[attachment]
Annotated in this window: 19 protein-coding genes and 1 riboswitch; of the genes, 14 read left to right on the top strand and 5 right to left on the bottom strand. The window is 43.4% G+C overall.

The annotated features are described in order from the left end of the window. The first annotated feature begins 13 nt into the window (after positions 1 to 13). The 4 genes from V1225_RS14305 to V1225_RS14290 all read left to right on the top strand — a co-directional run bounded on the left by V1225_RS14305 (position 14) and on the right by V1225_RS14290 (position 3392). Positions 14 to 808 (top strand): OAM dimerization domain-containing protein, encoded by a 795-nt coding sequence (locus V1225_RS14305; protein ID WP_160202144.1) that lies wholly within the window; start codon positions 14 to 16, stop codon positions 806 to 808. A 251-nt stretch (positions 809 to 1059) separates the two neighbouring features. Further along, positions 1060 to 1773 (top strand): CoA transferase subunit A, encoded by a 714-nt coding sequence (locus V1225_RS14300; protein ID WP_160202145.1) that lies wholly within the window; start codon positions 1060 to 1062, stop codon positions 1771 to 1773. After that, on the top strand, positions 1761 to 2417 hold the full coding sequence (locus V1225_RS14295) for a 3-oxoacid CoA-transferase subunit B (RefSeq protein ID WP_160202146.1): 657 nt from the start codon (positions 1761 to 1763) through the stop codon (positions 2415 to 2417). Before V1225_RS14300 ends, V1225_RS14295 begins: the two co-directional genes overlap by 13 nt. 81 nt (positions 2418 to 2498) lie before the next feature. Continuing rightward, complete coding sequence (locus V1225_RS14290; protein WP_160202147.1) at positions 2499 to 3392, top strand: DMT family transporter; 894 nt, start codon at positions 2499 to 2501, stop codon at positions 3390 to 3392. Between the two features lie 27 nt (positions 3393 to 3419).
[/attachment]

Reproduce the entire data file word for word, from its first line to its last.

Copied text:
Annotated in this window: 19 protein-coding genes and 1 riboswitch; of the genes, 14 read left to right on the top strand and 5 right to left on the bottom strand. The window is 43.4% G+C overall.

The annotated features are described in order from the left end of the window. The first annotated feature begins 13 nt into the window (after positions 1 to 13). The 4 genes from V1225_RS14305 to V1225_RS14290 all read left to right on the top strand — a co-directional run bounded on the left by V1225_RS14305 (position 14) and on the right by V1225_RS14290 (position 3392). Positions 14 to 808 (top strand): OAM dimerization domain-containing protein, encoded by a 795-nt coding sequence (locus V1225_RS14305; protein ID WP_160202144.1) that lies wholly within the window; start codon positions 14 to 16, stop codon positions 806 to 808. A 251-nt stretch (positions 809 to 1059) separates the two neighbouring features. Further along, positions 1060 to 1773 (top strand): CoA transferase subunit A, encoded by a 714-nt coding sequence (locus V1225_RS14300; protein ID WP_160202145.1) that lies wholly within the window; start codon positions 1060 to 1062, stop codon positions 1771 to 1773. After that, on the top strand, positions 1761 to 2417 hold the full coding sequence (locus V1225_RS14295) for a 3-oxoacid CoA-transferase subunit B (RefSeq protein ID WP_160202146.1): 657 nt from the start codon (positions 1761 to 1763) through the stop codon (positions 2415 to 2417). Before V1225_RS14300 ends, V1225_RS14295 begins: the two co-directional genes overlap by 13 nt. 81 nt (positions 2418 to 2498) lie before the next feature. Continuing rightward, complete coding sequence (locus V1225_RS14290; protein WP_160202147.1) at positions 2499 to 3392, top strand: DMT family transporter; 894 nt, start codon at positions 2499 to 2501, stop codon at positions 3390 to 3392. Between the two features lie 27 nt (positions 3393 to 3419).